3C3. Old age and beyond
In the animal world, ageing implies mainly degradation, even if the dead bodies of some mammals - including elephants - seem to intervene for a while in the group's identity. To the contrary, as Homo became techno-semiotic, the old person could valorize itself through its collective and savouring memory, and through its wisdom (spaientia, sapere, savour), even more surprising that it contrasts with its anatomical and physiological degradation. On the other hand, only an old person can measure, as it has experienced them all, the extent to which the marked ages condition hominid specimens as a group and species, helping it to combine demands and tolerance. Finally, the extended corpse of the standing primate became sufficiently eloquent since Homo erectus-ergaster to communicate something of its prestige to the old body anticipating it. So, it is in three manners that, among a distanciating animal, old age, which is the overstepping of age, showed some transcendence or going beyond. Ultimate encounter between a down-here and a beyond, that one day will organise the extent in places for the living and places for the dead. And organise the duration in more or less delayed and renewed funerals at fixed seasonal times, sometimes over years (anniversaries/birthdays).
3C4. Adulthood as non-marked age
At the heart of the three marked stages: childhood, adolescence, and old age, adulthood is the non-marked stage. There is nothing to say about it as a stage. It will one day become the essential status of hominid specimen in Greece, where biographers dated the anthropos according to its akmé, at forty years, Dante's "mezzo del camin di nostra vita". In Pascal's France in the era of Discours sur les passions de l'amour, life began at twenty, the rest was preparation.
An anthropogeny will be sensitive to the fact that the Latin designations of ages pointed out the constant role that the food criteria plays for all living beings, including Homo, as they all come from the same root: *al (feeding). Adolescens is the fed at the beginning (al-, -escere, inchoate). The adultus is the fed when finished (ad, alitus). Whilst the old man altus is the magnified fed, in English old, expressing physical and moral stature.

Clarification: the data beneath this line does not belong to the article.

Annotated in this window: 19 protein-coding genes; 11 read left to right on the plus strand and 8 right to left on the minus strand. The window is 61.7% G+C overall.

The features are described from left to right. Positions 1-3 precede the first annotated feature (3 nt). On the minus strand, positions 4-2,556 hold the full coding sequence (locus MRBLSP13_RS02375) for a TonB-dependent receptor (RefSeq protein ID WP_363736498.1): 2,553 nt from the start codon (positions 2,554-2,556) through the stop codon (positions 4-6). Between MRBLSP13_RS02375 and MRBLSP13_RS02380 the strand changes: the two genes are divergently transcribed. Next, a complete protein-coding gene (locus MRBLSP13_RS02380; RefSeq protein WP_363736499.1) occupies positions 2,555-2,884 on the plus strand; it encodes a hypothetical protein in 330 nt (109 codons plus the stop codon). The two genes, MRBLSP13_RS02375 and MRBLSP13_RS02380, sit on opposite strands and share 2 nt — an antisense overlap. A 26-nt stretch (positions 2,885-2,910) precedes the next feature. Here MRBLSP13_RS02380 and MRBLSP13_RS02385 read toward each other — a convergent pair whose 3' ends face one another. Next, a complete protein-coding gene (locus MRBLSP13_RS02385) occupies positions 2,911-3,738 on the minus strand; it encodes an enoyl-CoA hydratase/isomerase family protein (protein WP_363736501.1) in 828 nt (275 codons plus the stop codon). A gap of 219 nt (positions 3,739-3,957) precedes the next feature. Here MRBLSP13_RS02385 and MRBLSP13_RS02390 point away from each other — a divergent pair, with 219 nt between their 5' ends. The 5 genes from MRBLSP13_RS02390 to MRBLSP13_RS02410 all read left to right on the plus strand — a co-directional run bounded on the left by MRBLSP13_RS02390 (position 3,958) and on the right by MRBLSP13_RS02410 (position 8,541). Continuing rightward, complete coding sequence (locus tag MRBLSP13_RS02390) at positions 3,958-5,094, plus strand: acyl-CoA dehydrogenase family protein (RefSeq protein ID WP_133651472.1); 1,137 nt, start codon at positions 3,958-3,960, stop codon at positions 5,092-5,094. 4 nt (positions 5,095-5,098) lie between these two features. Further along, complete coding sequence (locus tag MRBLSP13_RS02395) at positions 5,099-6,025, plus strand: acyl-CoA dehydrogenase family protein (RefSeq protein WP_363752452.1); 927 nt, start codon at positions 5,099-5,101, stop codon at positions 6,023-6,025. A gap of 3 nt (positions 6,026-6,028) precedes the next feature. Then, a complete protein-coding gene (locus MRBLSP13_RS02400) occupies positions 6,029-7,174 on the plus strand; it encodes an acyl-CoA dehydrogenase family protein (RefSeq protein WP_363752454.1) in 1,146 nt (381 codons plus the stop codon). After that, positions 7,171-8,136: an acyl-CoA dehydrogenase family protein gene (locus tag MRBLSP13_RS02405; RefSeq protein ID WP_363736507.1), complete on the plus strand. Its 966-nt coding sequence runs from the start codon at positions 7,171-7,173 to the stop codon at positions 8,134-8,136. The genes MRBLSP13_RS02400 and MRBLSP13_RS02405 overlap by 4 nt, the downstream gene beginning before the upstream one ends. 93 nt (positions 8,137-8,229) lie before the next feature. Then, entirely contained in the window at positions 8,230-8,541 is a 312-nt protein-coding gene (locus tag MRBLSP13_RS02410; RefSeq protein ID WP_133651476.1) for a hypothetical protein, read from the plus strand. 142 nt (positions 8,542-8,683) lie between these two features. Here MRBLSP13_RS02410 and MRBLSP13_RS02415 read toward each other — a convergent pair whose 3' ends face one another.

3C5. Illness and health as sociogens
Even with the particularly faithful elephants, illness results, after a while, in the exclusion or elimination from the group. Conversely, in the techno semiotic primate whose body is evident because of the standing position, illness often awakens every sort of clairvoyance of diagnosis and therapy. In turn, it induces the aesthetic and social exaltation of health and convalescence; Homo invented mourning feasts but also spring festivals. For the rest, with a standing primate, faulty rostral-caudal performances are often compensated by better transversalizing performances. Therefore, faulty health contributed to widen Homo's natural world with supernatural worlds. The anthropogeny will dedicate an entire chapter to illness, the privileged ground for encounter <26>.
The most homoeostatic and allostatic hominid encounter remains, more than collaboration and learning, education and illness, that of the sexes. Already because of the ostensible coaptating character of sexed appearances. Then because of the face-to-face coitus that the standing position makes available. Finally by a bisexual orgasm.
3D1. The coaptative appearances of male and female. Salience and pregnance
In the animal life, sexes are settled according to the various tasks of males and females with the signaletic distinctions useful to coupling. Amongst Mammals, which reproductive organs are hidden by the four legs and that mostly operate using smell, the originality of the Primates consisted in privileging vision sexually. Canines and weight differences are sometimes eloquent (at least for species with harems); the female's oestrus can be visually seen by the swelling and colour of the vulvae; the penis hangs in the male; pair of breasts of some female apes have a first geometric strength.
But with Homo's confirmed standing position, sexual areas of the organism were declared to vision, stimulating and defining the encounter. Hominid copulating organs appear in an almost central position, thematized by the length of arms where the hands reach them; later, they will be underlined by the pubic hair contrasting with the relatively smooth appearance of the rest. If the standing position hides the oestrus, the breasts are salient, even when they are not lactating; the penis only has a restrained sheath, the foreskin; the openly visible belly button marks the continuation of generations. One day, the trilogy of the belly button of the past, the breasts of the future and the sex of the present will punctuate Homo's sculptures, confirming him as frontalizing animal.